I love Maudslay! Live only a few minutes away and I take my children there all the time. I would love to know about the old foundations. I have been looking on the web and haven’t found much information at all. I know they have a tour in the summer..which I will def check out. But I’m so curious now….and wondering if anyone knows some website with info??
Thanks!!:)

I grew up just down the street in Sandy Acres across from Mosely Pines. The Mosely Estate was literally our back yard. We used to slide down Castle Hill in the winter. I went to school with Dick Chase of Arrowhead Farms on Ferry Road near the base of Castle Hill. He is a descendant of The Moultons. And as you’ve stated they owned much of the Mosely Estate at one time. My grandfather told me that the castle was raised due to back taxes. And you’re right, there’s not much information on the internet about this. Hope this helps.

Regards,

George

I always wondered what the castle looked like
I actually lived in the house on Ferry Road closest to the where the castle stood and visited and played at the site when i was a small boy..A friend of mine and myself went there yesterday for a visit 11/14/10

The castle was really beautiful.

Great find! I often wonder about the structures around the Moseley Estate but haven’t had any luck online.

There are pictures of the castle in the book “Moulton Annals” written by Henry Moulton and completed by his daughter. There is a copy of the book at the Newburyport Historical Society. The book talks at length about the castle and grounds. Bill Moulton

I love Maudsley and was looking for pics when I found your blog. Thanks to William Moulton, who posted above, I did a search for “Moulton Annals” and found the entire book online which can be viewed with photographs here: http://www.archive.org/stream/moultonannals00moul#page/n479/mode/2up In case that link doesn’t work, the page number where the first photo of the castle appears is page 405. There are two photographs of the castle.

This is the text referring to Moulton Castle:

“Moulton Hill, Newburyport, Mass., has been the home of eight generations of Moultons, William 2nd having built his house at the foot of the hill where, more than two hundred years later, his descendants were living.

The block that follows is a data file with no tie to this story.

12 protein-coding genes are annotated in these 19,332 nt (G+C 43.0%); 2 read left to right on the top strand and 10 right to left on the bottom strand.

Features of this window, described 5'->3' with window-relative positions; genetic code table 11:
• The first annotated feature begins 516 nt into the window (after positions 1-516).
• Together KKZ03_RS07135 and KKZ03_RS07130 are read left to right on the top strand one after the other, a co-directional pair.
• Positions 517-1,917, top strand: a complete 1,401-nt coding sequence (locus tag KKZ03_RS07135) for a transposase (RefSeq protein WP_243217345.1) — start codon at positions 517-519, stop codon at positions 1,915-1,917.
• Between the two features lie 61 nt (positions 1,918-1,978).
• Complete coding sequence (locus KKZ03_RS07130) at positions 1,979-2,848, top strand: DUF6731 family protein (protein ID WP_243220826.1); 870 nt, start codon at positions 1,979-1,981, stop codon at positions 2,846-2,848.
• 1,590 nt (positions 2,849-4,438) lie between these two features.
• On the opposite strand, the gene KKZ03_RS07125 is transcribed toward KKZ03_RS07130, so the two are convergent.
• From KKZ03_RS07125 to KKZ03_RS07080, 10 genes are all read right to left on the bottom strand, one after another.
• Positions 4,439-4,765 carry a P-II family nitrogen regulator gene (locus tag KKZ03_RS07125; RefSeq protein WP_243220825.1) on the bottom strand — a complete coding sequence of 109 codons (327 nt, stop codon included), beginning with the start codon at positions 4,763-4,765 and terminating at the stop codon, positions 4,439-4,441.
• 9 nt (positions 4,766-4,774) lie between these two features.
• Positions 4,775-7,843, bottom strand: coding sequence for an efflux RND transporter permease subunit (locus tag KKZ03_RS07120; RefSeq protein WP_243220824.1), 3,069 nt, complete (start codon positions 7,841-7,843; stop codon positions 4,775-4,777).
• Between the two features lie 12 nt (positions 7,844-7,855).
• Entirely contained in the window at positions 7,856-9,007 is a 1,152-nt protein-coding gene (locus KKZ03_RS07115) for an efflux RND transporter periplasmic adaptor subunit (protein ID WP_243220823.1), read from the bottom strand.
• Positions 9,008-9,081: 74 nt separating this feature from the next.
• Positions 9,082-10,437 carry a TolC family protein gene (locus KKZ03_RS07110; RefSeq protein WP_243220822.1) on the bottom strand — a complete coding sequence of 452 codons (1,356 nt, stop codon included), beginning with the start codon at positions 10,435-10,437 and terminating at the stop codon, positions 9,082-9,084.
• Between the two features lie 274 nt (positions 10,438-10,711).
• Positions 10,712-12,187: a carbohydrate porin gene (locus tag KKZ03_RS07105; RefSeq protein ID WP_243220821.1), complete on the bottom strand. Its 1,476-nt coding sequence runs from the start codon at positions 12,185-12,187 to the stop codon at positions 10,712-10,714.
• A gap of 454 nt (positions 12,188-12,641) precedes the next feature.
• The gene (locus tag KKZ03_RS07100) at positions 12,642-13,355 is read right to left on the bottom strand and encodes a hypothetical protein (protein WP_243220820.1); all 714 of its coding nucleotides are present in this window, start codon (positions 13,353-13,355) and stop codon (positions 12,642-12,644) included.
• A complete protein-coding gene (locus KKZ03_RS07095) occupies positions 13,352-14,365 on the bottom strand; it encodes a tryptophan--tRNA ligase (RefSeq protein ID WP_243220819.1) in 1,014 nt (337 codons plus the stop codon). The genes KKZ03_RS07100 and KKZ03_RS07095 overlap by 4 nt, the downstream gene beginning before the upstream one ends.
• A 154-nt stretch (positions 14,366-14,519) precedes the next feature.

In 1866 Capt. Henry W. Moulton of Newburyport came into possession of this estate, which already for six generations had been held by different branches of the Moulton family. Here he erected the noble and picturesque building – which, from its Gothic architecture, became known for miles around as “Moultan Castle.” Sir Edw. Thornton, the British minister, passed four summers here with his family and retinue of servants, during Mr. Moulton’s absence in Idaho, where he served as U. S. Marshal. The view from the summit of the hill is very beautiful and extensive, including at least fourteen different towns and villages. No lovelier prospect can be found in all New England and, indeed, many who have traveled extensively in both the old and the new world, claim never to have seen a landscape more beautiful.

Here the author of this volume passed many happy hours, enjoying the loveliness of nature and dreaming of the vanished Moultons who had lived and moved on this same spot in other days. Here, at the very summit of the house, in a lofty chamber called facetiously “the high room,” the present volume of “Moulton Annals” sprang into being. Surrounded by his beloved books and the portraits of the friends he held most dear, Mr. Moulton delighted to occupy his leisure hours, which were all too rare, in literary pursuits, no subject being more congenial than his lineage.